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Multi-Issue Negotiation Processes by Evolutionary Simulation, Validation and Social Extensions

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  • Enrico Gerding

    ()

  • David van Bragt

    ()

  • Han La Poutré

    ()

Abstract

We describe a system for bilateral negotiations in which artificial agents aregenerated by an evolutionary algorithm (EA). The negotiations are governed bya finite-horizon version of the alternating-offers protocol. Several issuesare negotiated simulataneously. We first analyse and validate the outcomes ofthe evolutionary system, using the game-theoretic subgame-perfect equilibriumas a benchmark. We then present two extensions of the negotiation model. Inthe first extension agents take into account the fairness of the obtainedpayoff. We find that when the fairness norm is consistently applied during thenegotiation, agents reach symmetric outcomes which are robust and ratherinsensitive to the actual fairness settings. In the second extension we modela competitive market situation where agents have multiple bargainingopportunities before reaching the final agreement. Symmetric outcomes are nowalso obtained, even when the number of bargaining opportunities is small. Wefurthermore study the influence of search or negotiation costs in this game. Copyright Kluwer Academic Publishers 2003

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Bibliographic Info

Article provided by Society for Computational Economics in its journal Computational Economics.

Volume (Year): 22 (2003)
Issue (Month): 1 (August)
Pages: 39-63

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Handle: RePEc:kap:compec:v:22:y:2003:i:1:p:39-63

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Web page: http://www.springerlink.com/link.asp?id=100248
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Keywords: multi-issue bargaining; evolutionary algorithms; fairness; multiple bargaining opportunities; game theory;

References

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  1. Riechmann, Thomas, 1997. "Learning and Behavoiral Stability - An Economic Interpretation of Genetic Algorithms," Hannover Economic Papers (HEP) dp-209, Leibniz Universität Hannover, Wirtschaftswissenschaftliche Fakultät.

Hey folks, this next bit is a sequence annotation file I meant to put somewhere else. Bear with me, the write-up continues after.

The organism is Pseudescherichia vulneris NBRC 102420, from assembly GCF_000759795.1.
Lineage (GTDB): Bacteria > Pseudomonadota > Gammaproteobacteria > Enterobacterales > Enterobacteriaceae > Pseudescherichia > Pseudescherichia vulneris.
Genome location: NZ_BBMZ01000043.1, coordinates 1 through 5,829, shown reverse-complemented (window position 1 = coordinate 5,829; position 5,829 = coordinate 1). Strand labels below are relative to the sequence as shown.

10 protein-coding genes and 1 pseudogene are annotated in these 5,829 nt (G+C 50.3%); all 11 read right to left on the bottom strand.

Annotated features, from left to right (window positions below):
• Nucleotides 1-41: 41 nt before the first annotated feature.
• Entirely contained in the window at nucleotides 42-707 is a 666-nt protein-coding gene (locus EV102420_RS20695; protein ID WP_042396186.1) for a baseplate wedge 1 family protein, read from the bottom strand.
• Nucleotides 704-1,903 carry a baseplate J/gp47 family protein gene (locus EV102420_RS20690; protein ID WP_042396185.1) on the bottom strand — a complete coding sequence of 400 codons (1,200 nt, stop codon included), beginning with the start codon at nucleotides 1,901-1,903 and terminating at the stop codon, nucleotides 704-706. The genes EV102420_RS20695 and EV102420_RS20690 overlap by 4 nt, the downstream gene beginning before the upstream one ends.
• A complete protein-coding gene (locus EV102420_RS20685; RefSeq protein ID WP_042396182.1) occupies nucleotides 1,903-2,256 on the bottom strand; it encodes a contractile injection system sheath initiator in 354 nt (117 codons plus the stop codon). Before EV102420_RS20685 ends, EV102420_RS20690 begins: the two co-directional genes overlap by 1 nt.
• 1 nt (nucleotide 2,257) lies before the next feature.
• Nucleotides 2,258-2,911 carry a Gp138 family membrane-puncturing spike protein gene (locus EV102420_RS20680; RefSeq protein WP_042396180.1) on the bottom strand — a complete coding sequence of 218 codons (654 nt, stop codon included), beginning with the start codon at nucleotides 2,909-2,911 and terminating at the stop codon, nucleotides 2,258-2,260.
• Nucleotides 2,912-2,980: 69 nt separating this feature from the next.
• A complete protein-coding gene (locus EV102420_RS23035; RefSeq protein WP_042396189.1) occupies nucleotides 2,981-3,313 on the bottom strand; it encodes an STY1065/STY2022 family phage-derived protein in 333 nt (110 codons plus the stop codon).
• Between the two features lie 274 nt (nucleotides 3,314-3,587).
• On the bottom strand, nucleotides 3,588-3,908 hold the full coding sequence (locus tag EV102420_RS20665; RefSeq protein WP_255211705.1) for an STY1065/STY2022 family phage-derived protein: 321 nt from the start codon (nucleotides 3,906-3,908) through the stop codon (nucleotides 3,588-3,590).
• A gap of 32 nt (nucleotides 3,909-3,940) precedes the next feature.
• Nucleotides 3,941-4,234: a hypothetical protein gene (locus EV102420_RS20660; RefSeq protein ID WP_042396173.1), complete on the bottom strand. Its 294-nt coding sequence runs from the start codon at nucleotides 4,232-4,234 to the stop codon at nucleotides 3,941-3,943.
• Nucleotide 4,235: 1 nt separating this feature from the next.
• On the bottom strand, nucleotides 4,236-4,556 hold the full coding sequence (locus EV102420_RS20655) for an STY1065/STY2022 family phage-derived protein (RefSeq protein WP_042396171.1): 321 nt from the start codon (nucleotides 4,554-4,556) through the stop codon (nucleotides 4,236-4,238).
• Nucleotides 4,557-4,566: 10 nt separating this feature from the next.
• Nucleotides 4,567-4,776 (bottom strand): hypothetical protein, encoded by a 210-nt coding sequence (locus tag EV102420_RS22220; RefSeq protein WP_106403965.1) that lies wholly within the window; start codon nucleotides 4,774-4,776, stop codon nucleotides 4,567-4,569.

2. Rubinstein, Ariel, 1982. "Perfect Equilibrium in a Bargaining Model," Econometrica, Econometric Society, vol. 50(1), pages 97-109, January.
  3. Alvin E. Roth & V. Prasnikar & M. Okuno-Fujiwara & S. Zamir, 1998. "Bargaining and market behavior in Jerusalem, Liubljana, Pittsburgh and Tokyo: an experimental study," Levine's Working Paper Archive 344, David K. Levine.
  4. Harrison, Glenn W & McCabe, Kevin A, 1996. "Expectations and Fairness in a Simple Bargaining Experiment," International Journal of Game Theory, Springer, vol. 25(3), pages 303-27.
  5. Ken Binmore & Nir Vulkan, 1999. "Applying game theory to automated negotiation," Netnomics, Springer, vol. 1(1), pages 1-9, October.
  6. Roth, Alvin E & Murnighan, J Keith & Schoumaker, Francoise, 1988. "The Deadline Effect in Bargaining: Some Experimental Evidence," American Economic Review, American Economic Association, vol. 78(4), pages 806-23, September.
  7. Kalai, Ehud & Smorodinsky, Meir, 1975. "Other Solutions to Nash's Bargaining Problem," Econometrica, Econometric Society, vol. 43(3), pages 513-18, May.
  8. Shyam Sunder & Haijin Lin, 2003. "Using Experimental Data to Model Bargaining Behavior in Ultimatum Games," Yale School of Management Working Papers ysm330, Yale School of Management.
  9. Binmore, K & Shaked, A & Sutton, J, 1985. "Testing Noncooperative Bargaining Theory: A Preliminary Study," American Economic Review, American Economic Association, vol. 75(5), pages 1178-80, December.
  10. Miguel Costa-Gomes & Klaus G. Zauner, . "Ultimatum Bargaining Behavior in Israel, Japan, Slovenia and the United States: A Social Utility Analysis," Discussion Papers 00/37, Department of Economics, University of York.
  11. Weg, Eythan & Rapoport, Amnon & Felsenthal, Dan S., 1990. "Two-person bargaining behavior in fixed discounting factors games with infinite horizon," Games and Economic Behavior, Elsevier, vol. 2(1), pages 76-95, March.
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Cited by:
  1. D.D.B. Bragt, van & J. A. La Poutr & E. H. Gerding, 2000. "Equilibrium Selection In Evolutionary Bargaining Models," Computing in Economics and Finance 2000 323, Society for Computational Economics.
  2. Waltman, L. & van Eck, N.J.P. & Dekker, R. & Kaymak, U., 2009. "Economic Modeling Using Evolutionary Algorithms: The Effect of a Binary Encoding of Strategies," ERIM Report Series Research in Management ERS-2009-028-LIS, Erasmus Research Institute of Management (ERIM), ERIM is the joint research institute of the Rotterdam School of Management, Erasmus University and the Erasmus School of Economics (ESE) at Erasmus Uni.
  3. D.D.B. van Bragt and J.A. La Poutre, 2001. "Evolving Automata Negotiate with a Variety of Opponents," Computing in Economics and Finance 2001 118, Society for Computational Economics.
  4. Herbert Dawid & Joern Dermietzel, 2006. "How Robust is the Equal Split Norm? Responsive Strategies, Selection Mechanisms and the Need for Economic Interpretation of Simulation Parameters," Computational Economics, Society for Computational Economics, vol. 28(4), pages 371-397, November.

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